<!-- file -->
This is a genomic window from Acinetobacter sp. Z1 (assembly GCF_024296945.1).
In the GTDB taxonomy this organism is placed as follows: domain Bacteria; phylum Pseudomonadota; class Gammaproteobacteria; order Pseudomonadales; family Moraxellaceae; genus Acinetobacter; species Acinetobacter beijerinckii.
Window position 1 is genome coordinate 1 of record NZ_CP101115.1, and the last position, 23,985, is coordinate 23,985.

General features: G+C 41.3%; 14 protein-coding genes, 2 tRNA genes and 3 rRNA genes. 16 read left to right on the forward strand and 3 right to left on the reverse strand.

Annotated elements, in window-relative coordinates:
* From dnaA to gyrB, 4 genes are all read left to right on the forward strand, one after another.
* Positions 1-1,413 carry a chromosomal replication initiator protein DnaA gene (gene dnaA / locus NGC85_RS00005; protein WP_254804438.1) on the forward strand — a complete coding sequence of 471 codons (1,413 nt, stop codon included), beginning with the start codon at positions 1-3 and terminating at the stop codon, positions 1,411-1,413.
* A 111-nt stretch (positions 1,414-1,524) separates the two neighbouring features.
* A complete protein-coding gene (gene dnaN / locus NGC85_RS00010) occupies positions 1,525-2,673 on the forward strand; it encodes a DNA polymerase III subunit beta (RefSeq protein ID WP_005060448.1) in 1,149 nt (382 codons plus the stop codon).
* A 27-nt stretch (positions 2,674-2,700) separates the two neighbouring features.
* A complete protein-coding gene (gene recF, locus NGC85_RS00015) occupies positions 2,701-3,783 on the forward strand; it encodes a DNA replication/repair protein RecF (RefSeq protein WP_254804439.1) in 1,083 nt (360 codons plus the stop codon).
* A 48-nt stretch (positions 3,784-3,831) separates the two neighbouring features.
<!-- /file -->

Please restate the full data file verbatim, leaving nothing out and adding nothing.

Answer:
This is a genomic window from Acinetobacter sp. Z1 (assembly GCF_024296945.1).
In the GTDB taxonomy this organism is placed as follows: domain Bacteria; phylum Pseudomonadota; class Gammaproteobacteria; order Pseudomonadales; family Moraxellaceae; genus Acinetobacter; species Acinetobacter beijerinckii.
Window position 1 is genome coordinate 1 of record NZ_CP101115.1, and the last position, 23,985, is coordinate 23,985.

General features: G+C 41.3%; 14 protein-coding genes, 2 tRNA genes and 3 rRNA genes. 16 read left to right on the forward strand and 3 right to left on the reverse strand.

Annotated elements, in window-relative coordinates:
* From dnaA to gyrB, 4 genes are all read left to right on the forward strand, one after another.
* Positions 1-1,413 carry a chromosomal replication initiator protein DnaA gene (gene dnaA / locus NGC85_RS00005; protein WP_254804438.1) on the forward strand — a complete coding sequence of 471 codons (1,413 nt, stop codon included), beginning with the start codon at positions 1-3 and terminating at the stop codon, positions 1,411-1,413.
* A 111-nt stretch (positions 1,414-1,524) separates the two neighbouring features.
* A complete protein-coding gene (gene dnaN / locus NGC85_RS00010) occupies positions 1,525-2,673 on the forward strand; it encodes a DNA polymerase III subunit beta (RefSeq protein ID WP_005060448.1) in 1,149 nt (382 codons plus the stop codon).
* A 27-nt stretch (positions 2,674-2,700) separates the two neighbouring features.
* A complete protein-coding gene (gene recF, locus NGC85_RS00015) occupies positions 2,701-3,783 on the forward strand; it encodes a DNA replication/repair protein RecF (RefSeq protein WP_254804439.1) in 1,083 nt (360 codons plus the stop codon).
* A 48-nt stretch (positions 3,784-3,831) separates the two neighbouring features.